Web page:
The smell, texture and taste of food, in that order, are important to dogs. There is no evidence that dogs prefer a variety – though feeding tidbits under the table may well produce a fussy, overweight dog.  The feeding of our pet is almost a science in itself as much so as training. Learning to read and interpret dog food labels is essential as these can be misleading, though perhaps not intentionally so. The ratio of moisture will vary between dry and wet food and also between brands giving a false perspective of the nutrient content. For example, a label of dry food may state 30% protein which may actually be lower than a canned food label stating 10% as the latter has a higher proportion of moisture which should be deducted from the calculation. That said, which represents better value as we do not want to pay for moisture which has no protein?

The Canadian Veterinary Medical Association discovered that dogs prefer canned meat to fresh meat, cooked meat to raw meat, and meat over cereal. There are two schools of thought regarding the feeding of raw food with little tolerance on either side. It is a decision for the owner knowing what the dog prefers; raw food may well require additional nutrient balancing for a healthy diet. The modern dog, being a scavenger at heart, has a high tolerance to a variety of foods including a degree of vegetable matter, though certain foods, such as chocolate and some fruits, are strictly off the menu!

I touched on canine personality. Any pet owner knows that there are as many personalities as there are dogs, cats etc. But what about emotions? Do our pets have emotions and if so to what extent and are they comparable to humans’ emotions? Much research by eminent scientists such as Jaak Panskepp, Gregory Berns, Becky Trisco and Evan MacLean – to name but a few – have discovered that dogs’ brains release hormones, as with humans, that are responsible for certain emotions. These include vasopressin linked to aggression, oxytocin, often referred to as the ‘love hormone’ and dopamine known to enhance the experience of pleasure. Berns, the first neuroscientist to use MRI scans on dogs, showed that they do recognise humans’ facial expressions and will react accordingly. The ‘cow like’ eyes we all recognise are a result of selective breeding, but the cocked head, cute expression may be utilised, after many thousands of years of domestication, to gain our attention! (NB – the dogs underwent months of training to stay still whilst in the scanner. The dog was free to walk away from the experiment at any time). So, yes, our dog is capable of falling in love and does not necessarily bond with you simply because you are the source of food and shelter! Furthermore, we have a responsibility towards our pet dogs as they were specifically bred with socialisation in mind; they are capable of feeling acute separation anxiety unless trained from an early age how to cope with this.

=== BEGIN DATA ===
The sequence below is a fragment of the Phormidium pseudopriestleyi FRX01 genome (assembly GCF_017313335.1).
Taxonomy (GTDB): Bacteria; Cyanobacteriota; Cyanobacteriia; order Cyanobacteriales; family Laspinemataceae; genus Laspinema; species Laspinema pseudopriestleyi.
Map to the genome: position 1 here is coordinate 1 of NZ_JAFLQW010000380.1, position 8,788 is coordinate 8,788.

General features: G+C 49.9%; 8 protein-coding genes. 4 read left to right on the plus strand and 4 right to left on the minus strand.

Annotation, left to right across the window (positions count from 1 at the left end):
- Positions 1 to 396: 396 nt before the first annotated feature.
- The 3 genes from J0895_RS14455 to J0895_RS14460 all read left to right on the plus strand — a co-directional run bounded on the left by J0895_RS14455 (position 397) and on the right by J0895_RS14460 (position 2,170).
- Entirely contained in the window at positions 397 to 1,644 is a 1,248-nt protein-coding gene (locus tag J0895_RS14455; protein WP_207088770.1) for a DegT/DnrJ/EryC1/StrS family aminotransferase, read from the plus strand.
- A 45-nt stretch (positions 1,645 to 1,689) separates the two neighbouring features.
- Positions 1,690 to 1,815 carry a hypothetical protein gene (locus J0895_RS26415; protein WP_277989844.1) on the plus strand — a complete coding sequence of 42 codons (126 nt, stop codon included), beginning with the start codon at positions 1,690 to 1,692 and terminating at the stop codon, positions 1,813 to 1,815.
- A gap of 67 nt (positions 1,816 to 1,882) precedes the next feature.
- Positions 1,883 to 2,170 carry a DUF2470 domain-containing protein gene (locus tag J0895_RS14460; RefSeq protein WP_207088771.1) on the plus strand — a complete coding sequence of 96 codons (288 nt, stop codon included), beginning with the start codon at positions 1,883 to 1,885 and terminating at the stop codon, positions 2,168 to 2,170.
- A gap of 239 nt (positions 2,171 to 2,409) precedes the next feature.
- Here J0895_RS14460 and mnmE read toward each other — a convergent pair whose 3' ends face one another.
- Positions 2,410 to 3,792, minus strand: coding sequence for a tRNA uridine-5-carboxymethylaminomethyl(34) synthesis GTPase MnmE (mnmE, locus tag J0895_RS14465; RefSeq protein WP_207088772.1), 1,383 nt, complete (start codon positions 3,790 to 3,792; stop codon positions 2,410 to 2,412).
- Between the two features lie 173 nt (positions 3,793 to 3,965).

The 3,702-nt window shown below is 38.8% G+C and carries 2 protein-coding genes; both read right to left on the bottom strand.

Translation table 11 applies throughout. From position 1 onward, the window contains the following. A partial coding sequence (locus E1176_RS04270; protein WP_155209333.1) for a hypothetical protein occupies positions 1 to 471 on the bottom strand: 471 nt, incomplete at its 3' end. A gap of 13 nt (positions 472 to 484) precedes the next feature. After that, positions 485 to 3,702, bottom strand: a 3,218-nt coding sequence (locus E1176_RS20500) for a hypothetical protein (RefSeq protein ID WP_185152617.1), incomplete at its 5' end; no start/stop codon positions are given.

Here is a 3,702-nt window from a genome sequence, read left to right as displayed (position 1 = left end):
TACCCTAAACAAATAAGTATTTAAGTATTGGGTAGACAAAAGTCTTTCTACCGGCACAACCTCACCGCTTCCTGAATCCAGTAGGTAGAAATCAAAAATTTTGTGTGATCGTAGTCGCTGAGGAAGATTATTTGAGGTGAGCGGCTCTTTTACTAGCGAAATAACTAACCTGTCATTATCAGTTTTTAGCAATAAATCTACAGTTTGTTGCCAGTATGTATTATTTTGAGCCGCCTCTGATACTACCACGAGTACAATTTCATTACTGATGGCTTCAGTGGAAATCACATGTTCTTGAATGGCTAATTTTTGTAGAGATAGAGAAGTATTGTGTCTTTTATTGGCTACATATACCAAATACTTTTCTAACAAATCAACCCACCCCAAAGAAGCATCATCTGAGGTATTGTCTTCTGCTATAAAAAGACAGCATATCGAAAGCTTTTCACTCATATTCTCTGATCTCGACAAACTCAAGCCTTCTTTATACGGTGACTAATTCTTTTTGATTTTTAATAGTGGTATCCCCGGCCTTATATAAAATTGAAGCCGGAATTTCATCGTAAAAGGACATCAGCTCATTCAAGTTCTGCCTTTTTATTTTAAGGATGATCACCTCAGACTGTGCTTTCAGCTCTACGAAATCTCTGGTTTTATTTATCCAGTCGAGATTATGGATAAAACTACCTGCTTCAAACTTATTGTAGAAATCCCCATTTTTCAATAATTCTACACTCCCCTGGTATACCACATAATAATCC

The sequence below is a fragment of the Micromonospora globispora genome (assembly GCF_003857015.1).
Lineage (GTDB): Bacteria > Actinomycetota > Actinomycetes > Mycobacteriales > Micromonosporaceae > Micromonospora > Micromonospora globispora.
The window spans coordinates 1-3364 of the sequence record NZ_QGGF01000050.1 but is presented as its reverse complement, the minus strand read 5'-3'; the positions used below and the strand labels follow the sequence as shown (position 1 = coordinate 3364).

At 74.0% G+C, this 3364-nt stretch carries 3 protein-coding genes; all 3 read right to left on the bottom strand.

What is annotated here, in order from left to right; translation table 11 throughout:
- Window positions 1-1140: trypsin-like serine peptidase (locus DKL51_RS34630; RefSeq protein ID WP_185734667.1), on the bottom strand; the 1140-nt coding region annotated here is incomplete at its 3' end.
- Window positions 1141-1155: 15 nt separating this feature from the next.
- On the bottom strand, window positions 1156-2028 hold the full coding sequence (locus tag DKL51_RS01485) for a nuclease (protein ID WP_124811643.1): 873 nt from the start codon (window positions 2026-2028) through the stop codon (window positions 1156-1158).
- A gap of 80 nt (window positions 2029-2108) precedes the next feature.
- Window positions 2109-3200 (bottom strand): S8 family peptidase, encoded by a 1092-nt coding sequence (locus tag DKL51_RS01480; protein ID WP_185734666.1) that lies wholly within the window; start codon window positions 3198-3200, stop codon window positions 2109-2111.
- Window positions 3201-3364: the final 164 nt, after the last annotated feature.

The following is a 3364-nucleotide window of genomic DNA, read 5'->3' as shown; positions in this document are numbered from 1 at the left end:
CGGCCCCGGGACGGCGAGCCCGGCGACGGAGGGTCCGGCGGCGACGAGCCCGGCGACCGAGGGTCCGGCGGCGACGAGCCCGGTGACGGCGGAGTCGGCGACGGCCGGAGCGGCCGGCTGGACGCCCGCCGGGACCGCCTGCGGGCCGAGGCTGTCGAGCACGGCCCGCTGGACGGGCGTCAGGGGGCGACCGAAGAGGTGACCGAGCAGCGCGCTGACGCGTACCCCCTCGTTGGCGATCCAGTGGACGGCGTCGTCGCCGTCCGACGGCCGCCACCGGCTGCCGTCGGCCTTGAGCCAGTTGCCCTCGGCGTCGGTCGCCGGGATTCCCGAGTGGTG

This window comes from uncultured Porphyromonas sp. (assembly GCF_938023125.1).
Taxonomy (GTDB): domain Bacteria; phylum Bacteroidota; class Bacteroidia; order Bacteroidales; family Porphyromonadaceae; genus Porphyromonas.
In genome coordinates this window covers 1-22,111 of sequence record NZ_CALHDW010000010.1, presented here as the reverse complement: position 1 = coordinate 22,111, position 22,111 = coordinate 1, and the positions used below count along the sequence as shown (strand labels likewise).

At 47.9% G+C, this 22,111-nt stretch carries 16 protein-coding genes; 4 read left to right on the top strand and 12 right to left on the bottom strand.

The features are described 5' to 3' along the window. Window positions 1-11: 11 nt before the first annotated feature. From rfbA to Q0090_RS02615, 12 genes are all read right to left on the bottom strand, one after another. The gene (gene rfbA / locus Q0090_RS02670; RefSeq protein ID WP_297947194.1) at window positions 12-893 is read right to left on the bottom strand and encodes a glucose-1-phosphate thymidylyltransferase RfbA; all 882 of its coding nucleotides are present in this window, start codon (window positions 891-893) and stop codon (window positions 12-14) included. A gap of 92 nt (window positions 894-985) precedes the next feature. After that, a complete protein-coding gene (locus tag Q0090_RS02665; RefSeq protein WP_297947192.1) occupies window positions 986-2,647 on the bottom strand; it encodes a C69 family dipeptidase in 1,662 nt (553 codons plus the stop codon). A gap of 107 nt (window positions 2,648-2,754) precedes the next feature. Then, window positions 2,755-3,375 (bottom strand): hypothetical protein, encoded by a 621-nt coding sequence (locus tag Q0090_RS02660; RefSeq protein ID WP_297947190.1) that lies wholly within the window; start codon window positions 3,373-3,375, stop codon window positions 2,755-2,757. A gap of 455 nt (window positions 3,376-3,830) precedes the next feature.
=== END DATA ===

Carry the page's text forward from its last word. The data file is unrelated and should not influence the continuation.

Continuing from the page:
The philosophical debate centres on the ethical treatment of animals. For example, is it OK to kill and eat an animal by virtue of our superior intelligence? We just happen to be top of the food chain and animals below us eat each other so, it must therefore, be OK. Or is it? This is discussed fully in ‘Animals in Translation’ by Temple Grandin and Catherine Johnson. Written in an authoritative way, without jargon, and aimed at the layperson. Grandin was the designer of many farming aids consulting with farmers and abattoir operators alike. To our knowledge, animals are incapable of anticipating death so, therefore, I would suggest a good life and a good death! Industrial farming is, alas, becoming the norm and is an ethical problem as well as a wider environmental problem.

On a more positive note, man has come a long way in the last couple of thousand years, and even further in the last four hundred years, with regard to the treatment of animals. In the early 17th century, the philosopher and scientist René Descartes philosophised that human beings were fundamentally different to other animals. He believed that humans have a soul that interacts with the physical body. Both act in the same mechanical way but as animals don’t have souls they are incapable of feeling pain. If we step on a dog’s toe he will yelp as a mechanical response, not because he was in pain. He therefore, had no qualms about performing vivisection on live animals!

Some would argue that it is morally and ethically wrong to be showing dogs, tied round the neck, in dog shows. My blog ‘Crufts: The Greatest Show on Earth or Animal Exploitation?’ discusses this. Given another four hundred years, will we be looking back on this with our anti Descartian hat on? That said, my recent poll showed that 78% of respondents were NOT in favour of outlawing Crufts and other dog shows!